…did increased computer access affect academic and cognitive skills? Table 9 shows that there are no statistically signi – cant effects on the academic achievement summary measure when focusing on all students and also when restricting to those in the interviewed sample (columns 1 and 2, respectively). Small standard errors allow ruling out modest effects. Also, there are no statistically signi cant effects on either math or language achievement for both samples.

Our results suggest that computers by them- selves, at least as initially delivered by the OLPC program, do not increase achieve- ment in curricular areas.

I’m a bit in a bind here. I do not want to state that it is a bad idea to give computers to children in need. But this study does show that just giving kids a computer – or putting them in a wall – doesn’t do much.


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Filed under Education, Research, Technology

New study on smartphone use and academic performance (spoiler: it’s bad)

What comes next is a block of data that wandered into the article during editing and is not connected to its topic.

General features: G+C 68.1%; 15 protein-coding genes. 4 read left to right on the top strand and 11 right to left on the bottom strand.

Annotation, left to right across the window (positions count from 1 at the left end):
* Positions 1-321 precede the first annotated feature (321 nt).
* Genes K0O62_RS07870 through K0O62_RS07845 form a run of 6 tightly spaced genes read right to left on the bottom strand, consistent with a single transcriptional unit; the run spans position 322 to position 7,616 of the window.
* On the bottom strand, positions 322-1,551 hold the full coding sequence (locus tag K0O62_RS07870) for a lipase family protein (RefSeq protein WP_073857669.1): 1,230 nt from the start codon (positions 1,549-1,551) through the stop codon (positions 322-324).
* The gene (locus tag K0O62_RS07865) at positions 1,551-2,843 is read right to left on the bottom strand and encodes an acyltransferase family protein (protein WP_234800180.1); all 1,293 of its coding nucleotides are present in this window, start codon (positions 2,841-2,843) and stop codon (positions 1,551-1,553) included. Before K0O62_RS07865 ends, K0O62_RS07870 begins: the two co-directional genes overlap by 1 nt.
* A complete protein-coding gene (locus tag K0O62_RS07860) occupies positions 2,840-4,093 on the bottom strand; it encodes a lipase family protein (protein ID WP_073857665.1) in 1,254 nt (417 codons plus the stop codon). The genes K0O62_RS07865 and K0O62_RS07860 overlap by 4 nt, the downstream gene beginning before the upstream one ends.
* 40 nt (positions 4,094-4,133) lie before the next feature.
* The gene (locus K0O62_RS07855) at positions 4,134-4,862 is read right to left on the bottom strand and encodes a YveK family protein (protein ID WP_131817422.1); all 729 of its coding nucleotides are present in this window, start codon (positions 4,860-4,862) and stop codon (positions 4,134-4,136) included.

This morning big news in our Belgian media about a new study by Stijn Baert and his colleagues in which they checked the impact of smartphone usage on the academic performance of the students:

In this study, we contributed to recent literature concerning the association between smartphone use and educational performance by providing the first causal estimates of the effect of the former on the latter. To this end, we analysed unique data on 696 first-year university students in Belgium. We found that a one-standard-deviation increase in their overall smartphone use yields a decrease in their average exam score of about one point (out of 20). This negative relationship is robust to the use of alternative indicators of smartphone use and academic performance. As our results add to the literature evidence for heavy smartphone use not only being associated with lower exam marks but also causing lower marks, we believe that policy-makers should at least invest in information and awareness campaigns to highlight this trade-off.